From what we see with active monitoring of client networks, threats can be discovered on a daily basis. Because some of these threats can damage your valuable data and systems, it is wise to scan your network regularly for any weaknesses a hacker might try to exploit.
It is equally true, however, that automated vulnerability scanning has its own limitations.
To equip you with some vulnerability scanning fundamentals, following are some pros and cons to keep in mind.
Advantages of Vulnerability Scanning
Speed: one benefit of vulnerability scanning tools is the generation of results that can be reviewed quickly by a seasoned cybersecurity team.
Repeatability: an automated vulnerability scan can, and should, be set up to run on a regular basis.
Easy of use: a good vulnerability scanning tool will come with a user-friendly interface. However, a security specialist is still required to understand the results and to quickly assess whether there truly exists a vulnerability that needs to be addressed.
Constant monitoring: vulnerability scanning software can be an integral part of an organization’s constant-monitoring security plan.
Drawbacks of Vulnerability Scanning
Discovery limitations: keep in mind, this sort of scan is not a full penetration test that is conducted by a live technician operating as a hacker. Vulnerability scans are useful for finding individual gaps that could be exploited; hackers often need to use multiple gaps in combination in order to fully exploit a network. When lone risks are discovered via a scan, that is merely a starting point for further investigation.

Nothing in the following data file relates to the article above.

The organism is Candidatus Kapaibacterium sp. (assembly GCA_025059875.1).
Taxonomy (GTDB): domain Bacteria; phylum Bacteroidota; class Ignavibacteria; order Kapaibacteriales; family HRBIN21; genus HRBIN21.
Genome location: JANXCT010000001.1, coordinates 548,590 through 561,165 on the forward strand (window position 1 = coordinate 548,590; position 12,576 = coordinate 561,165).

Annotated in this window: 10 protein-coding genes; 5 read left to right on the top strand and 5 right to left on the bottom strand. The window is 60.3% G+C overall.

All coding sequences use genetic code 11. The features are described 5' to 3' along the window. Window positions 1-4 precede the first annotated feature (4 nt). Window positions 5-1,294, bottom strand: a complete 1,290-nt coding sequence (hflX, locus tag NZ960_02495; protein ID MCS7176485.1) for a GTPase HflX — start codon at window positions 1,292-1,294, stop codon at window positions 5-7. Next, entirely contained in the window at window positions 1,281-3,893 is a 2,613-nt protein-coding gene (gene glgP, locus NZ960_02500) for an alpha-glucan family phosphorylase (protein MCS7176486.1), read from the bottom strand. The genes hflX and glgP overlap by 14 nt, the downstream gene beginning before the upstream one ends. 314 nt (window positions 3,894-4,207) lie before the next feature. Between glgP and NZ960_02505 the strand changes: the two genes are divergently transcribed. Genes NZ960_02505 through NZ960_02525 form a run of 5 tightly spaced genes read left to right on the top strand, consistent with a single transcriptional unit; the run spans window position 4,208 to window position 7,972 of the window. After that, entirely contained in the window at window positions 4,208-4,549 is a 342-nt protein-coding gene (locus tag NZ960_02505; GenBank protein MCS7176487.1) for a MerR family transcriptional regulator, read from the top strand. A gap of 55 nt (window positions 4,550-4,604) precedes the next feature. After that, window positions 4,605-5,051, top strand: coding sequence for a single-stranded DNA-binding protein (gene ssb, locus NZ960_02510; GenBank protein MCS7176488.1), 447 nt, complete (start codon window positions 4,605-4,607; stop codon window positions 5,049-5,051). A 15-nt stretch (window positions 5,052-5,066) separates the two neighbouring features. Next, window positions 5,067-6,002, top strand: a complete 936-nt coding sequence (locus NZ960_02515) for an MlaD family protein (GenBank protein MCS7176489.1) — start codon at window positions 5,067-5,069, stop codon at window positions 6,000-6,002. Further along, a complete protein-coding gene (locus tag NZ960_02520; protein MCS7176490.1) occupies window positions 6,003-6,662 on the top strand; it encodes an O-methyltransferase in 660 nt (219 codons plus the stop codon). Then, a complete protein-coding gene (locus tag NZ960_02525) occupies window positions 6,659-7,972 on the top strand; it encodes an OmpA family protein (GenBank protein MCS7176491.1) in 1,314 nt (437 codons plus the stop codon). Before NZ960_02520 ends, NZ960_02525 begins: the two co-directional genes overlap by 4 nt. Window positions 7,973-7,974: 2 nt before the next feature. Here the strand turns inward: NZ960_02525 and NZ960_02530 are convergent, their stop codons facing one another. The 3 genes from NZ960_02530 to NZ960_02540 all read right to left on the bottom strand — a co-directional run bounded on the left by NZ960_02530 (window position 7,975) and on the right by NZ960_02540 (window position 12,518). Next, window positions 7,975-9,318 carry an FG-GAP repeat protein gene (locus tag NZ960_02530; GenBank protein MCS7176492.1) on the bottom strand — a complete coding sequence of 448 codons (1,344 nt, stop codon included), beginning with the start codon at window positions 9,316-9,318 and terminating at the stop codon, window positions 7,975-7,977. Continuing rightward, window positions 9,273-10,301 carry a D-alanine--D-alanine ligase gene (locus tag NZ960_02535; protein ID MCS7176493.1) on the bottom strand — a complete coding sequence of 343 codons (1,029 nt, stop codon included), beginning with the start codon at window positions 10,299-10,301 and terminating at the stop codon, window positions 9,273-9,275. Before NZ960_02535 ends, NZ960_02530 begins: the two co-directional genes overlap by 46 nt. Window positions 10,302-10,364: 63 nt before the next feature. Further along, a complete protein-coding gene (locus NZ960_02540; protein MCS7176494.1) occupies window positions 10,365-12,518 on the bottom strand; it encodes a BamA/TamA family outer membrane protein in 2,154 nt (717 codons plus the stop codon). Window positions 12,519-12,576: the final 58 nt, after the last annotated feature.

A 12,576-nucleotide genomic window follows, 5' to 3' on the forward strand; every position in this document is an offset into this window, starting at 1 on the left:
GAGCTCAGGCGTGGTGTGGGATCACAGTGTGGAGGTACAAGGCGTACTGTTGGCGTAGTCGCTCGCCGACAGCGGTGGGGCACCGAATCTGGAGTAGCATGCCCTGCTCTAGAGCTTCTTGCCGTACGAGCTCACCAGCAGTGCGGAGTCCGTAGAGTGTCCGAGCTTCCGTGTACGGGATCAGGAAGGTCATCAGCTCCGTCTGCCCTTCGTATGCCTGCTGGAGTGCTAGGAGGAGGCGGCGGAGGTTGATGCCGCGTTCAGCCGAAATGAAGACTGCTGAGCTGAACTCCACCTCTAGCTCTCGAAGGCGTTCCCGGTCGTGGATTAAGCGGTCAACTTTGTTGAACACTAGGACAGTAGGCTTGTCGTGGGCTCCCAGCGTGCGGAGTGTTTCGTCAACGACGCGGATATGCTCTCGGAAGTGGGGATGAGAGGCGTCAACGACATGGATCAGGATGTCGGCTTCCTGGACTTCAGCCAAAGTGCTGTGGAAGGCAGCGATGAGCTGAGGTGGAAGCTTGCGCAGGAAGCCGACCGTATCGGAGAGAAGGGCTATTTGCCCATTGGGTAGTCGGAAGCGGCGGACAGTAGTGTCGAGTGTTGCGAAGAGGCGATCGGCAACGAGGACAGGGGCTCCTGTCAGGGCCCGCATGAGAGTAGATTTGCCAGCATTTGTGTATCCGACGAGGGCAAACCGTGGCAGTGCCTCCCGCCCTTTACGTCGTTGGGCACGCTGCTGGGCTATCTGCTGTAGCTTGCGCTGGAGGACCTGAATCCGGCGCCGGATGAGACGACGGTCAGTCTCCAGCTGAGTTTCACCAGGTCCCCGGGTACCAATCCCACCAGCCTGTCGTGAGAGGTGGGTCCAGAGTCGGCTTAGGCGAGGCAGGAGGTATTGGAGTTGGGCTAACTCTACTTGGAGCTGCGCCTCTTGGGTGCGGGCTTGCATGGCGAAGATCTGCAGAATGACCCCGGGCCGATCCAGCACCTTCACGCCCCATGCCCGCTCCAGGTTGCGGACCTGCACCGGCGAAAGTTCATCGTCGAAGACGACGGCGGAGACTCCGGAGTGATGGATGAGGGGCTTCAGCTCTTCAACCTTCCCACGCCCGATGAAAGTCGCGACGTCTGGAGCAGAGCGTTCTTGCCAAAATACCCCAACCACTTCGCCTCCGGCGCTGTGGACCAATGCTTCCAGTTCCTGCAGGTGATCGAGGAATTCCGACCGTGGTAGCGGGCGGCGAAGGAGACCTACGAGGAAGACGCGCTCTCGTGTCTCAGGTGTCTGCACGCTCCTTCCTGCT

Only known risks can be found: a vulscan tool can only be expected to detect threats that are known to its database. Zero-day, or previously unknown, threats require an active threat monitoring solution, typically a SOC that is powered by AI.
Rules of the Road
Now that we have provided some of the plusses and minuses, here are key rules of the road for creating a successful vulnerability scanning program:
- Scan all network assets – believe it or not, we have seen instances where switches, routers and other hardware have been forgotten. Anything connected to your network is a possible threat surface and should be scanned regularly.
- Scan frequently – the gap between scans can be critical as this time interval leaves your systems exposed to new threats. If done frequently enough (weekly or monthly), then hardware can be scanned on a rotating basis, minimizing the time while providing layered network coverage. Your network architecture and device impact are factors that help determine scanning intervals.
- Set accountability –roles can be designed to protect specific devices and create a response plan if a risk is found. Keep in mind, asset owners don’t have to be confined to tech teams; business owners can also oversee some systems.
- Run patching processes – patching internet-enabled equipment for all discovered vulnerabilities is more crucial than patching similar devices that have already been blocked by firewalls or settings. This is a time-management practice that can be needed due to resource limitations and it is essential to focus on assets that provide the highest risk levels to the enterprise.
- Document all scan results – each vulnerability scan should be scheduled utilizing a management-approved timetable, with an audit process set to provide detailed reporting. By documenting the scan run according to a timetable, companies can monitor vulnerability trends and issues, identifying susceptible systems and creating accountability.
Interested in learning more about how Cynexlink provides pen testing and vulnerability scanning solutions for companies of all sizes? Contact us to learn more!